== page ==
Brown discovered that a womanizing masseur there named Willie Guldensuppe hadn’t been to work for days. Before the day was out, he had disguised himself as a soap salesman; gained access to the apartment of Guldensuppe’s alleged lover, a licensed midwife named Augusta Nack, who was tidying up before taking the next steamer back to her native Germany; purloined a photograph of Willie from her shelves—and even sold her two bars of soap.

All of Brown’s hard work would be squandered. The World suffered from the absence of its blind, neurasthenic leader, who bombarded his staff with unhelpful anti-Hearst wires from his soundproofed mansions and yachts, ordering, “We must smash the interloper.” Hearst, on the other hand, was on site and as vigorous as his reporters. When the World foolishly buried Brown’s scoop on page two, Hearst himself jumped on a bicycle and raced the fifty blocks from Printer’s Square to the Nack tenement at Thirty-Fifth Street and Ninth Avenue—the Wrecking Crew huffing behind him, in one of the many indelible scenes with which Collins delights us. There he immediately rented Mrs. Nack’s apartment (her lease had just ended), posted a guard of Journal reporters around the building to keep out competitors, and proclaimed in a headline that evening: MURDER MYSTERY SOLVED BY THE JOURNAL. MRS NACK, MURDERESS!

It would not be quite that simple—which was just fine by the city’s newspapers, the Journal included. Was it really Mrs. Nack who had killed poor Willie? Was it her brutish ex-husband, Herman? Or was it another lover, a brooding German barber called Martin Thorn, whom Guldensuppe had recently pummeled for the sake of the mysteriously irresistible Augusta? And was it really Willie in the morgue? There was the matter of that missing head, which inspired both the Journal and the World to drag the East River, while gleeful crowds watched from the piers and called out things like “Three cheers for Guldensuppe!” and “Try a fine-tooth comb!”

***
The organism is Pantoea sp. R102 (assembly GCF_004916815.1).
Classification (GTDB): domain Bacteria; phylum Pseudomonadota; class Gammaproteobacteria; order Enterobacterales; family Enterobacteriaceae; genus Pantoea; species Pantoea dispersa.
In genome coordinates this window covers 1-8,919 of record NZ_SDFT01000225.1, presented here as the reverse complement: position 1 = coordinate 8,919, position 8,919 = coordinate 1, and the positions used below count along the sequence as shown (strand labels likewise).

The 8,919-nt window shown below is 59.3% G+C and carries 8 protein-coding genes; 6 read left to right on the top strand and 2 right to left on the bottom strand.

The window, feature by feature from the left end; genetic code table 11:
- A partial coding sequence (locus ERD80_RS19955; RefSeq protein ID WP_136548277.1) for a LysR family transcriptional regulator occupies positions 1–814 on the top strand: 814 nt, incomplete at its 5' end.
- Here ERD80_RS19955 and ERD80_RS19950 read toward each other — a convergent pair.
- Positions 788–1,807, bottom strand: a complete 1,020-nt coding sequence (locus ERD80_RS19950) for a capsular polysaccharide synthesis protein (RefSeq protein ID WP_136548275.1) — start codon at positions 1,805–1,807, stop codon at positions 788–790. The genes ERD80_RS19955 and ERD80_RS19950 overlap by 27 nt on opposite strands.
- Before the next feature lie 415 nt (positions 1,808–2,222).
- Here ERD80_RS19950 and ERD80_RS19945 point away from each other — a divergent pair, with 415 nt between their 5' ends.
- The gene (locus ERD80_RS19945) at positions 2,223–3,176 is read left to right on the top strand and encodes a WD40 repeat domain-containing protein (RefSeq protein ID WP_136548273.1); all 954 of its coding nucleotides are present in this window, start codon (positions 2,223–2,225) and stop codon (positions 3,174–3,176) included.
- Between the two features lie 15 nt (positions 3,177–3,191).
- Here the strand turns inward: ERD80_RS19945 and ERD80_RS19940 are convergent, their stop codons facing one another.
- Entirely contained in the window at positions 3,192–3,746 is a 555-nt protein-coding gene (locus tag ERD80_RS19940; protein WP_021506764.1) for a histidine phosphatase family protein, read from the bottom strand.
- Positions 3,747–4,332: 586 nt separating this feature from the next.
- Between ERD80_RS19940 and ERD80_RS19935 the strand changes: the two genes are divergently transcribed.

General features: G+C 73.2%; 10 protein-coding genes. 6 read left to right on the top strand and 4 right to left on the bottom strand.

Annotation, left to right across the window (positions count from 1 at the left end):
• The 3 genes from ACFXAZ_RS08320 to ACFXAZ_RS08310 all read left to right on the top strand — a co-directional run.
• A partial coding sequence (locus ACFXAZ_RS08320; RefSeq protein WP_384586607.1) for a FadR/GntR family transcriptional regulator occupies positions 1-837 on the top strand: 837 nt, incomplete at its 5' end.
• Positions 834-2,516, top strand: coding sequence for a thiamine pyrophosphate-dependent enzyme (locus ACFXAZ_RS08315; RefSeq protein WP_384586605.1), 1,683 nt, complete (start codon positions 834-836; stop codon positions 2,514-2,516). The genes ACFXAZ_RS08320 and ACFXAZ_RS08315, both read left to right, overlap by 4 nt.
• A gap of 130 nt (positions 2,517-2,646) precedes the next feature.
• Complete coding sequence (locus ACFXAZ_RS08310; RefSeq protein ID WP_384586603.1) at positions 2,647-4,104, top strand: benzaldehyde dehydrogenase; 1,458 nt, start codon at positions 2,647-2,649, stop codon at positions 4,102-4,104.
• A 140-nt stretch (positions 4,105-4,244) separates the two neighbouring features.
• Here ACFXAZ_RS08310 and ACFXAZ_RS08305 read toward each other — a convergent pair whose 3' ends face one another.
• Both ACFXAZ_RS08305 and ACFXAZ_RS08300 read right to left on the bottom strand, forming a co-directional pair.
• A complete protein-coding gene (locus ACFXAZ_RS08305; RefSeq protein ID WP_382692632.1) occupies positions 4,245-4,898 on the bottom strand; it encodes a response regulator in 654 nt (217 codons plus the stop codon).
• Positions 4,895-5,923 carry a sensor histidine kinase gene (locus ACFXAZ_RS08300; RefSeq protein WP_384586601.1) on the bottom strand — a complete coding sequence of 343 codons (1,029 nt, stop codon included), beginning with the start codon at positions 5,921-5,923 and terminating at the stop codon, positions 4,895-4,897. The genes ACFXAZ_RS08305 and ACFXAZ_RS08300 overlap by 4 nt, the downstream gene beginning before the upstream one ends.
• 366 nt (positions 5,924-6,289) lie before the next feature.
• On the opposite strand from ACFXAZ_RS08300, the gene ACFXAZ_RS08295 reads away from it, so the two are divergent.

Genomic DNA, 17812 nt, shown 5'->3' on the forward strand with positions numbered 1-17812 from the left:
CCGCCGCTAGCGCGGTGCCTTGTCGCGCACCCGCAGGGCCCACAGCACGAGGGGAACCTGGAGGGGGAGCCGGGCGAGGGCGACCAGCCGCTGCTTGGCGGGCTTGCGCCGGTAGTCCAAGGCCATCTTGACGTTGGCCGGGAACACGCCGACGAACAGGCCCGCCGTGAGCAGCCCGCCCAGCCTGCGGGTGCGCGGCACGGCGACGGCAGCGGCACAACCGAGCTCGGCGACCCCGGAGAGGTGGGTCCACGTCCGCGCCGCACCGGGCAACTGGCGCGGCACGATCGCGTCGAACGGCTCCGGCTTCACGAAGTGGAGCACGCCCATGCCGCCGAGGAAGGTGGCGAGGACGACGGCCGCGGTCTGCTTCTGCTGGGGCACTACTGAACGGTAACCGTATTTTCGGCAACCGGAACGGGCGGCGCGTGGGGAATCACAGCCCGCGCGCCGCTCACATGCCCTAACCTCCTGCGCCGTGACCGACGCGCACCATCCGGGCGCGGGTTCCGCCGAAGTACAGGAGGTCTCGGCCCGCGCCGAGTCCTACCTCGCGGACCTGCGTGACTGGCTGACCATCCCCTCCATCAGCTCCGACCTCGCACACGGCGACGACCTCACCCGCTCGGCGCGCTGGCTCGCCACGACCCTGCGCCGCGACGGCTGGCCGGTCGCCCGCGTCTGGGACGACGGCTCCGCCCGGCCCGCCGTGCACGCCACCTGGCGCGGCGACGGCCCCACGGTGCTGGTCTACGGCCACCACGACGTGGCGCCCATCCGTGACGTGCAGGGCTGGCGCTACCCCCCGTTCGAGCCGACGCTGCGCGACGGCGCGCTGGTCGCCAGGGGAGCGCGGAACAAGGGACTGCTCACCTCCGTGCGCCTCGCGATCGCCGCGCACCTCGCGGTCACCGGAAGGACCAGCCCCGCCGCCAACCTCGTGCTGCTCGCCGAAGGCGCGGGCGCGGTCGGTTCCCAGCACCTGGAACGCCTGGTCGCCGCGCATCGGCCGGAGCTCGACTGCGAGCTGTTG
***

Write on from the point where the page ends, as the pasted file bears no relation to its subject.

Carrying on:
Was there ever a gaudier era in New York history? Was there ever a better time to be a newspaperman?

Mrs. Nack and Thorn were soon arrested, but the case continued for months. Reporters for the World discovered the lonely, rented house out in rural Woodside, Queens, where Guldensuppe was murdered; reporters for the Journal bribed a trusty in the Queens County Jail to give them a note he was carrying from Nack to Thorn encouraging him to kill himself. Journalists visited freely with the suspects in their cells and elicited their life stories.

The trial itself provided still more revelations and attractions. Herman Nack told police that Augusta, like many midwives, was part of the vast network that ran New York’s illicit abortion business. She burned in the family stove two to three fetuses a month for eight to ten years, gave others to a local undertaker to bury, and kept still more in specimen jars to sell to those irrepressible med students. (He claimed at least two young women also failed to survive his ex-wife’s operations.)

Then there was Martin Thorn’s attorney, the legendary William Howe. The diamond-studded, three-hundred-pound Howe, the son of an English brothel keeper, had done hard time in that country for impersonating a lawyer. Reinventing himself as one of the top defense attorneys in America, he had handled 650 murder and manslaughter cases, and was famous for disrupting trials. Everyone complained that the air in the Queens courthouse was so foul they could barely proceed; afterwards, workmen discovered one hundred dead rats in the courtroom’s vents. Howe had no comment.

The yellow press had a field day. The Journal plugged the newsroom in via telephone cables—court to printing press in one minute—and purchased champion racing pigeons named Aeolus, Flyaway, and Electra to rush sketches to Newspaper Row. New Yorkers were entranced, lining up to view a museum waxworks of the killing or to get tickets for the fetid courtroom.

“Events seem to indicate that men, like dogs, go mad at certain seasons,” Hearst had observed at the start of the whole episode, and by the next season he would be back to drumming up war with Spain over Cuba, and making a truce with the World toward their common goal of cutting losses and crushing a newsboys’ strike. He would always look back fondly on the Guldensuppe case: “Ah well, we were young. It was an adventure.”

Kevin Baker is working on a social history of New York City baseball.